By Ruairidh MacLean
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Ruairidh MacLean on black pride in the arts.
Issue 298

‘The spectre of a storm is haunting the western world… the great storm, the coming black revolution…’ Quoted as part of the Back to Black exhibition.

These words, with their conscious echoing of The Communist Manifesto, reflect the sense of possibility and political struggle that ran through communities of the African Diaspora throughout the 1960s and 1970s. The explosion of the civil rights movement in the US gave birth to a generation of African Americans hungry for new ideas about their place in the world, the nature of their ‘blackness’ and above all about the kind of world they wanted to live in. The Back to Black exhibition is an attempt to paint a picture of the ways in which this struggle expressed itself in art and popular culture.

The theme of identity is prevalent throughout the collection. There is a strong sense of a community that is struggling to redress the experience of its objectification, to represent itself rather than being reliant on the representation of a hostile, predominantly white culture. Barkley L Hendricks’s paintings, particularly Sir Charles and Lawdy Mama seem to be positing an alternative image of the black persona. Lawdy Mama, which has as its subject a young black woman with a huge afro/halo, staring out at us defiantly from a sheer plain of gold leaf, is clearly evoking the religious iconography of the Catholic ‘Madonna’. There is interplay in this section, entitled ‘Premonitions’, between representations of black people in art and the world of fashion and style.

Far more interesting is the section entitled ‘The World Is a Ghetto’. There are some fantastic paintings in the collection by Ernie Barnes. Like most of the painters and sculptures in the exhibition, his work is seeking to express itself as a non-European perspective, as part of an African tradition reborn in the western world. You can see the legacy of African masks in the pouting faces of The Sugar Shack, and of African figurines in the stretching skeletal limbs of New Heights. What is really interesting about this section though is its concern for the everyday lives of the Diaspora living in Jamaica, Britain and America, especially in photography. These range from Ramore Bearden’s brilliant photomontage of 1960s ghetto life to Dowaud Bey’s photographs of blacks living in Britain in the late 1970s. Horace Ove also has a photo in this section of Michael X, one of the figures of Britain’s troubled black power movement, being ‘interviewed’ by members of the media. I guarantee you almost no one my age will have heard of Michael, but the picture is hilarious.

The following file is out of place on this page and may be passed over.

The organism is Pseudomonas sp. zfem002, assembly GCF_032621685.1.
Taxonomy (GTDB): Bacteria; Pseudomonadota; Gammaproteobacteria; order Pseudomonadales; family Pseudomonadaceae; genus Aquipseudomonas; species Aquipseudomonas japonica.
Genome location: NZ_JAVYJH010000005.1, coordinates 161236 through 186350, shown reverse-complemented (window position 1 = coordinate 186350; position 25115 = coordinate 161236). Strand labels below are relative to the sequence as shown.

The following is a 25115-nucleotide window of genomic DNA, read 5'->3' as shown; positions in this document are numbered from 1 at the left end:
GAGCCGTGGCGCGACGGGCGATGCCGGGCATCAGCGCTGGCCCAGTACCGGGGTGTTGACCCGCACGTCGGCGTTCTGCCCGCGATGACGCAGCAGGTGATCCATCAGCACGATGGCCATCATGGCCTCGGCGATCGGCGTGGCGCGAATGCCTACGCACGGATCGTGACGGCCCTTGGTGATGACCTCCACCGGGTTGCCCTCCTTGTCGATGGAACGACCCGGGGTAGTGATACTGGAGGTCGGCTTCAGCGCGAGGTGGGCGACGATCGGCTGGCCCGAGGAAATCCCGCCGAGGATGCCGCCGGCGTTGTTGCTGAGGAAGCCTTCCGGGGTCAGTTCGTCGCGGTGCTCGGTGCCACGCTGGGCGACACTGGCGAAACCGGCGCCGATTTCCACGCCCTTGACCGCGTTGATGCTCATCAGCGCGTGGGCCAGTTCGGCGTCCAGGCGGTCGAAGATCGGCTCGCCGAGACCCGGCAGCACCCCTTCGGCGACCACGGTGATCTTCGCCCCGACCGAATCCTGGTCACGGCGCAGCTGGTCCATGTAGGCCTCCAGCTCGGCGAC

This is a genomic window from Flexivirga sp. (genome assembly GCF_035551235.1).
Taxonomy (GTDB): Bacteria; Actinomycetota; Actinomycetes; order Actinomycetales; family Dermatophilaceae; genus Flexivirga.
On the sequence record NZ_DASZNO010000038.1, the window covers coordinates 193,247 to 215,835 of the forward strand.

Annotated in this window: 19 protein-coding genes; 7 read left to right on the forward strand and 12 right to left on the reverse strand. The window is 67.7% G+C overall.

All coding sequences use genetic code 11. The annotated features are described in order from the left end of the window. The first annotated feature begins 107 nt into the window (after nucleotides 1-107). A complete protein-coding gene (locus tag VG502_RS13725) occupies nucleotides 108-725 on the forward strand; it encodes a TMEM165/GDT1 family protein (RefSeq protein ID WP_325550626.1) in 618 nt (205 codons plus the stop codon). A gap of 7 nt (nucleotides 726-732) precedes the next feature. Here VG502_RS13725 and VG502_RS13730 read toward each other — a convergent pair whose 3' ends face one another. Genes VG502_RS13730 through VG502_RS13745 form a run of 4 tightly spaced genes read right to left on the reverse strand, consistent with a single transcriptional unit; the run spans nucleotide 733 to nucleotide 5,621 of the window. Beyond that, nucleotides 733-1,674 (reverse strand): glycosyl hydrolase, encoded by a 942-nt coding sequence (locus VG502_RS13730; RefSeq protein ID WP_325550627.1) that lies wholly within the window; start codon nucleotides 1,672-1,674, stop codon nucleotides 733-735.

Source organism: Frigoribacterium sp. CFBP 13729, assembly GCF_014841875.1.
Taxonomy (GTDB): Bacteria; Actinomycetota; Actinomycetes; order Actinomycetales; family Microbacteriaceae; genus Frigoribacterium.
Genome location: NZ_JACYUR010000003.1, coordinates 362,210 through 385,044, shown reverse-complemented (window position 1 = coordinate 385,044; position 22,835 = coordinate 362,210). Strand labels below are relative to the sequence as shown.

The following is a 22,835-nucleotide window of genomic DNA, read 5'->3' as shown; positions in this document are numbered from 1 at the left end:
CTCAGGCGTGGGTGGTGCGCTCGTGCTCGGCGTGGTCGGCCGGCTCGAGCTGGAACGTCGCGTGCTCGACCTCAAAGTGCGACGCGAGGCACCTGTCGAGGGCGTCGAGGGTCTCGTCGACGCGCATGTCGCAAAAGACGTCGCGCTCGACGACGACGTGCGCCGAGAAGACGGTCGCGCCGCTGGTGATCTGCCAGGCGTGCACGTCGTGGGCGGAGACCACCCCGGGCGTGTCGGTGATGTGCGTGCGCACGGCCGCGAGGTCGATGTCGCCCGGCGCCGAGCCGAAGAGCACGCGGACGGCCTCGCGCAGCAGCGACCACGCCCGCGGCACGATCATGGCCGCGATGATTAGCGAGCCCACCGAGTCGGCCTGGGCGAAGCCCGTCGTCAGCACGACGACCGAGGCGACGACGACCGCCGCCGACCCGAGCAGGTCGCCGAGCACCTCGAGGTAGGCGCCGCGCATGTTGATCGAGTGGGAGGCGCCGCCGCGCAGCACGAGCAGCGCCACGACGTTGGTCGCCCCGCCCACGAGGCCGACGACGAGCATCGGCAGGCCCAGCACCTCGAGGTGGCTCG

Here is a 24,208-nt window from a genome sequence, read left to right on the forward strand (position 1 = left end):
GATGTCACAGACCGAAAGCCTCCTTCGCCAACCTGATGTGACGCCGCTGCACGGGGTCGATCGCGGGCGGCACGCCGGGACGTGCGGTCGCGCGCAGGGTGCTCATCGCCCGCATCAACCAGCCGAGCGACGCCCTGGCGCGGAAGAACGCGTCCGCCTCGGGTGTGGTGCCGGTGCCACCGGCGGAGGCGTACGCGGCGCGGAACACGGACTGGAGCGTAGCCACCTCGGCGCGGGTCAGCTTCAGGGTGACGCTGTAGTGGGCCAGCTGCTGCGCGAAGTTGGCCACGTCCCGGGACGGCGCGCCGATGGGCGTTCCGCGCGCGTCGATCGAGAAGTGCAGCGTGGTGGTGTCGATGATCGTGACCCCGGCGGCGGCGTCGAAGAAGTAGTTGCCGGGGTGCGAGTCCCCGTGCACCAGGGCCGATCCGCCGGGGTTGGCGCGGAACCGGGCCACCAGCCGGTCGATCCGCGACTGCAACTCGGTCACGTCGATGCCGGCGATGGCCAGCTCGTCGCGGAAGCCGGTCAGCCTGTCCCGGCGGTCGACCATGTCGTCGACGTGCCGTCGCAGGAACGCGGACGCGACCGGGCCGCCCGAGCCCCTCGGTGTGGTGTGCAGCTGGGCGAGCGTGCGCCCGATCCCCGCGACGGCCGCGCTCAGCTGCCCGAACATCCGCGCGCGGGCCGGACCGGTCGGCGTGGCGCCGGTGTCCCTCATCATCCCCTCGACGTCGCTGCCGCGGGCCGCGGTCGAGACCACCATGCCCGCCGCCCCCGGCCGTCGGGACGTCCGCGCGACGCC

Video screens are fixed to the wall in various parts of the exhibition, displaying 15-minute sections from low budget art house flicks like The Black Orpheus to the Jamaican reggae epics like The Harder They Come and Rockers. In the ‘Exultation/Blaxploitation’ section, however, you get to sit down and watch some longer extracts. Included are controversial ‘Blaxploitation’ thrillers like the infamous Sweetbacks Badass Song, the incomprehensibly barmy Blacula, and Hollywood’s sadly successful attempt to cash in on the action, Shaft. These films show up the huge contradictions of the period. On the one hand they were the first appearances of the ghetto vernacular on the big screen – they expressed the hatred and distrust black people had of the police and the corruption of the authorities. And the protagonists were always invincibly cool black men. On the other hand, quite apart from the often misogynistic representation of women, they underlined a lack of confidence in the community to create real change, and as the 1970s drew to a close increasingly represented an escape into a fantasy world.

The last big display of the exhibition is entitled ‘By Any Means Necessary’, and it contains most of the really interesting exhibits. Throughout, the artists toe a thin line between the aesthetic qualities of art and unabashed propaganda, between a radical activism and radical forms of expression. Sometimes this is less than successful, such as the rather dry carving of a huge wooden fist in the case of Black Unity by Elizabeth Catlel. At other times the result is absolutely inspired, like Joe Overstreets’ The New Jemmima in which a stereotypified black housemaid (or ‘jemmima’) lets loose with a machine gun. It was also especially true of the series ‘Free George Jackson’ by Llewellyn Xavier. Jackson was a man originally jailed for the theft of $70 who became politicised in prison and was brutally treated for agitating among the prisoners. He was eventually killed, allegedly trying to escape. His case was famously championed by the Black Panthers. In his work Xavier manages to combine his struggle to bring the case to the public’s attention and the horrific nature of Jackson’s imprisonment. The end result is that the artist’s political struggle emerges as both an act of brilliant polemic and challenging aestheticism.

Back On Black is full of gems like this, including the truly disturbing film Theatre Of Revolt and duds as well like the final exhibit Lost In Music where the viewer watches a large screen sift through a silent display of various album covers, supposedly to reflect the wide ranging influence of African Diaspora on world music, although it felt to me like one of the curators was just showing off their record collection.

Back to Black is at the Whitechapel Gallery, London until September

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